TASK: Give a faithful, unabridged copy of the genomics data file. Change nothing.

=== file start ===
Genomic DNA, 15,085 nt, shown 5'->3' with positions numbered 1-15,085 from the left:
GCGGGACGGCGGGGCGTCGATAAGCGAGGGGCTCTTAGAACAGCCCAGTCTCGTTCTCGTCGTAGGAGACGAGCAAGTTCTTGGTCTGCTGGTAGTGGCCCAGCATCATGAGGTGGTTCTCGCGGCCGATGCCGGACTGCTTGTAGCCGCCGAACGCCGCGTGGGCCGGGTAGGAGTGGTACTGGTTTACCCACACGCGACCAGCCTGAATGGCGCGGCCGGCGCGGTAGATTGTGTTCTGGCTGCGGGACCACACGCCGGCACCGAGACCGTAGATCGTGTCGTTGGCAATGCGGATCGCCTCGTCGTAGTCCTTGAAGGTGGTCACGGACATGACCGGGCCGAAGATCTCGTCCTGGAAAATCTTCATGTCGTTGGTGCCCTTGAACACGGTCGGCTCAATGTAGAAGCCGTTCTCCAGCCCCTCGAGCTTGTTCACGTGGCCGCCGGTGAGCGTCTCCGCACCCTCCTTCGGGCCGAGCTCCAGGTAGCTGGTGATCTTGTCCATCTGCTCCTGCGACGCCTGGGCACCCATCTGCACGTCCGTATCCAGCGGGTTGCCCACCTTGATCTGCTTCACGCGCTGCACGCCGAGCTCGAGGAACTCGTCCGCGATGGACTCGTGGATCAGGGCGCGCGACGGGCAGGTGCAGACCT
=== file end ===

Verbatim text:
Genomic DNA, 15,085 nt, shown 5'->3' with positions numbered 1-15,085 from the left:
GCGGGACGGCGGGGCGTCGATAAGCGAGGGGCTCTTAGAACAGCCCAGTCTCGTTCTCGTCGTAGGAGACGAGCAAGTTCTTGGTCTGCTGGTAGTGGCCCAGCATCATGAGGTGGTTCTCGCGGCCGATGCCGGACTGCTTGTAGCCGCCGAACGCCGCGTGGGCCGGGTAGGAGTGGTACTGGTTTACCCACACGCGACCAGCCTGAATGGCGCGGCCGGCGCGGTAGATTGTGTTCTGGCTGCGGGACCACACGCCGGCACCGAGACCGTAGATCGTGTCGTTGGCAATGCGGATCGCCTCGTCGTAGTCCTTGAAGGTGGTCACGGACATGACCGGGCCGAAGATCTCGTCCTGGAAAATCTTCATGTCGTTGGTGCCCTTGAACACGGTCGGCTCAATGTAGAAGCCGTTCTCCAGCCCCTCGAGCTTGTTCACGTGGCCGCCGGTGAGCGTCTCCGCACCCTCCTTCGGGCCGAGCTCCAGGTAGCTGGTGATCTTGTCCATCTGCTCCTGCGACGCCTGGGCACCCATCTGCACGTCCGTATCCAGCGGGTTGCCCACCTTGATCTGCTTCACGCGCTGCACGCCGAGCTCGAGGAACTCGTCCGCGATGGACTCGTGGATCAGGGCGCGCGACGGGCAGGTGCAGACCT